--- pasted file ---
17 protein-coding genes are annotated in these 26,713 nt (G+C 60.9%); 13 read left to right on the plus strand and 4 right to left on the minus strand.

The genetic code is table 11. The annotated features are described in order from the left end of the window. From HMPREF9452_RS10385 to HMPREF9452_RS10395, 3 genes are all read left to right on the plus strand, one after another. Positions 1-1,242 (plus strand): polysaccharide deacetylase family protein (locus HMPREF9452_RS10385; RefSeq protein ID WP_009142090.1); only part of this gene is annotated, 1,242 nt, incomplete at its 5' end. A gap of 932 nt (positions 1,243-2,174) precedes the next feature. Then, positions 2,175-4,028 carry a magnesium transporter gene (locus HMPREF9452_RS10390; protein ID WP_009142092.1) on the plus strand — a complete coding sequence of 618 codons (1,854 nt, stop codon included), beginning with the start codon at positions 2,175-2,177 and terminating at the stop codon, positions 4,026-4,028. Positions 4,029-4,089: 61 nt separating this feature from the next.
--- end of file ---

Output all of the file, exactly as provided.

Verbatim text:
17 protein-coding genes are annotated in these 26,713 nt (G+C 60.9%); 13 read left to right on the plus strand and 4 right to left on the minus strand.

The genetic code is table 11. The annotated features are described in order from the left end of the window. From HMPREF9452_RS10385 to HMPREF9452_RS10395, 3 genes are all read left to right on the plus strand, one after another. Positions 1-1,242 (plus strand): polysaccharide deacetylase family protein (locus HMPREF9452_RS10385; RefSeq protein ID WP_009142090.1); only part of this gene is annotated, 1,242 nt, incomplete at its 5' end. A gap of 932 nt (positions 1,243-2,174) precedes the next feature. Then, positions 2,175-4,028 carry a magnesium transporter gene (locus HMPREF9452_RS10390; protein ID WP_009142092.1) on the plus strand — a complete coding sequence of 618 codons (1,854 nt, stop codon included), beginning with the start codon at positions 2,175-2,177 and terminating at the stop codon, positions 4,026-4,028. Positions 4,029-4,089: 61 nt separating this feature from the next.